Sometimes serendipity happens, and the fateful congruence of chance and opportunity explains why I took a rare break from daily blogging yesterday.
The official purpose of the four days in Halifax was to attend the Construction Specifications Canada (CSC) national convention.
However, a few weeks before the convention, our leading sales representative had started an email dialogue with an organization regarding possible co-operation and joint venture initiatives. We agreed to take things to the next stage, and I sent the counterpart organization’s leader an email inviting further discussions, while observing I might need to work things within the schedule because of the Halifax conference.
He responded (to my surprise): “I live just outside Halifax,” and suggested a personal meeting.
The optimal time for this conversation, yesterday, occurred during the conference’s regular Saturday afternoon program break. I rented a car, and drove to the Peggy’s Cove area, where we discussed various alternatives and our respective business histories/experiences for about 90 minutes, before reaching a handshake agreement on a pilot project.
(I think it’s best not to disclose organizational details just yet — let’s get the pilot under-way and in evaluation before I broadcast them.)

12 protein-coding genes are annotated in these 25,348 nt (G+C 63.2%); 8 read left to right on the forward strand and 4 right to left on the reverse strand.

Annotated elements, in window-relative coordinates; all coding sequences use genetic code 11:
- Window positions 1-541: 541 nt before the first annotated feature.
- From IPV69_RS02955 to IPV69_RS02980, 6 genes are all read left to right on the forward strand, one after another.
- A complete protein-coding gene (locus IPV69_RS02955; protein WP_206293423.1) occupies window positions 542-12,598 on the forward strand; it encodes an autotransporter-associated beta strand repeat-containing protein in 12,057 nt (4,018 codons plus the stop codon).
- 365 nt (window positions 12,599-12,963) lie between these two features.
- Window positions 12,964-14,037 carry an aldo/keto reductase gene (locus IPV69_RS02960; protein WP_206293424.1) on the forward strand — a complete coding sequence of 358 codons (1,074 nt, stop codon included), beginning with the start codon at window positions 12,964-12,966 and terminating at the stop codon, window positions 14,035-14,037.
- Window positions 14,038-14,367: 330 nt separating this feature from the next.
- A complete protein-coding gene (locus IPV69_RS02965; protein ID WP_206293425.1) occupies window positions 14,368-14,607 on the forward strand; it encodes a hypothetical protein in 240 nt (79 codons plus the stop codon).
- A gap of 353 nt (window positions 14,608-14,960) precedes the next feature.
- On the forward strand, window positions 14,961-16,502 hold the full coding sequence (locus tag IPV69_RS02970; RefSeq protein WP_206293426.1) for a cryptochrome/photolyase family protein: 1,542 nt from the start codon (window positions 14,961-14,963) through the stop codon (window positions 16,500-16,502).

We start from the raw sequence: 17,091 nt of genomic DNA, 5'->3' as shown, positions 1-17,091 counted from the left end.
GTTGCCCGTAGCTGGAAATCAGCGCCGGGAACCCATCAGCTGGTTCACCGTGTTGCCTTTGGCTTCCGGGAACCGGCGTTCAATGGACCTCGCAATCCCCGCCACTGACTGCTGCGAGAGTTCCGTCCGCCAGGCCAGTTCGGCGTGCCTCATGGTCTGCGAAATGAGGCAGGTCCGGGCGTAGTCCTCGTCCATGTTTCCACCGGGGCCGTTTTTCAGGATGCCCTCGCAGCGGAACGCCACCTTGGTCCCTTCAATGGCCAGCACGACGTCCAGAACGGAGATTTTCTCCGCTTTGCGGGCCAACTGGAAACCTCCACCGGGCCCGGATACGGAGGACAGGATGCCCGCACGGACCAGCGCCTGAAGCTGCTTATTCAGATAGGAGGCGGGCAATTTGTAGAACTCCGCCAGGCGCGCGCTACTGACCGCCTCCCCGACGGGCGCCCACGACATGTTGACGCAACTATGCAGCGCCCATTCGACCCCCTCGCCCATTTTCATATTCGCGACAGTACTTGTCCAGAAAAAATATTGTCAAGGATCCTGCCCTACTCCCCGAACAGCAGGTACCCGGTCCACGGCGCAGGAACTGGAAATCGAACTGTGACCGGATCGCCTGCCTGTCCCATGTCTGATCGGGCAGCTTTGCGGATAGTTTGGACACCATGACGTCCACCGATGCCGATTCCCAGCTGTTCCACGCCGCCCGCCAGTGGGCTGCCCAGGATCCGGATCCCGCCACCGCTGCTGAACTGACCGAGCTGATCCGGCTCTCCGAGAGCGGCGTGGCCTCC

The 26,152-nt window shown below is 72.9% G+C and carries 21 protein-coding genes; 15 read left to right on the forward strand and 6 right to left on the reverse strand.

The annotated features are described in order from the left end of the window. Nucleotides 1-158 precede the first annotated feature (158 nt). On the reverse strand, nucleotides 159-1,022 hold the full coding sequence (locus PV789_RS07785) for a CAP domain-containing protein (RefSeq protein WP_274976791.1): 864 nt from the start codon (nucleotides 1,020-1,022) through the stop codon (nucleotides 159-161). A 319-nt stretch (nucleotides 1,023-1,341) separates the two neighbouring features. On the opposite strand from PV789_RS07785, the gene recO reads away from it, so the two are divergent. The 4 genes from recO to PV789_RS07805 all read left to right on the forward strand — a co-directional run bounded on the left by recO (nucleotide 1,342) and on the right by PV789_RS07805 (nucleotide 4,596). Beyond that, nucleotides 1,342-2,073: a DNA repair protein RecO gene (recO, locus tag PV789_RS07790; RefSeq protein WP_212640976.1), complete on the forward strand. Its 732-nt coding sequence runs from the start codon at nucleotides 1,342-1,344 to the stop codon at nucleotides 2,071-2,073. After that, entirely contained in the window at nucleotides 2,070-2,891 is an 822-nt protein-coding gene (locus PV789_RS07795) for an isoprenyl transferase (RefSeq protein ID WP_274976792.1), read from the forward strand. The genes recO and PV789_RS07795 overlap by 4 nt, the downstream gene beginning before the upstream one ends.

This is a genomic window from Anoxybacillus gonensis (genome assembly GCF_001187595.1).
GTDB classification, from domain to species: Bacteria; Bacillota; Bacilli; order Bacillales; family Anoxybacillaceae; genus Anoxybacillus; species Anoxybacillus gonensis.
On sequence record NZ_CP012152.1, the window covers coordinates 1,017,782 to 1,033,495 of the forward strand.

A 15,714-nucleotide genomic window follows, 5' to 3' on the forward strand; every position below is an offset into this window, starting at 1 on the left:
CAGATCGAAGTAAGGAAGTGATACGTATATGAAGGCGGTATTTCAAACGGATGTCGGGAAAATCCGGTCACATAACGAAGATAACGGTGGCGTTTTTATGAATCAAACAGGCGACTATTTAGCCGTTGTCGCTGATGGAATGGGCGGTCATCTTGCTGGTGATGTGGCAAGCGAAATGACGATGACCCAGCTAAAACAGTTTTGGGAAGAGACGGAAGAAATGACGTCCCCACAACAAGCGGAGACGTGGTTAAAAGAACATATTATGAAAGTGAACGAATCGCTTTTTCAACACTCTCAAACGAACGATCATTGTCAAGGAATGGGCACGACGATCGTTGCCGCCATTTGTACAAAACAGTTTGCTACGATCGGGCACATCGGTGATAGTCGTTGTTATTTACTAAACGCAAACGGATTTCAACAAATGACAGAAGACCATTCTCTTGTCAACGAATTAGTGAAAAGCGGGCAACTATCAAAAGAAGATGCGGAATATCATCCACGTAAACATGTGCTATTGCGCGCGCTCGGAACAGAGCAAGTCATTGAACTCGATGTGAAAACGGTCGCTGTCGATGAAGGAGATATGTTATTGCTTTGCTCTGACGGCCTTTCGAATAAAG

Possibly these discussions could have been conducted over the phone or by email, but there is something to be said for one-on-one human interaction. All of the marketing techniques and technological efficiencies to build trust cannot replace the ability to look the other person in the eye and form an opinion.
In the case of this organization/project, there is no need to disrupt existing operations or systems; mess around with relationships and operating systems — we have the foundations of an off-the-shelf startup, which can run quite comfortably in parallel with the rest of the business.
The direction we take once the start-up evaluation concludes could involve some radical redesigning of core business operations, incremental changes in our systems and processes, perhaps a growth extension that will operate in parallel with our existing businesses, or simply the conclusion that the experiment doesn’t work and we should revert to our separate operations.
The biggest risk may be there is very little skin in the game, thus reducing commitment and making it easy to give up before achieving success — but this may be the initiative’s greatest strength. We don’t have to worry about burning budgets or relationships with the hope that the idea might work.
I’ll know soon enough. I couldn’t have planned the unique connection of timing and opportunity, but that is serendipity for you.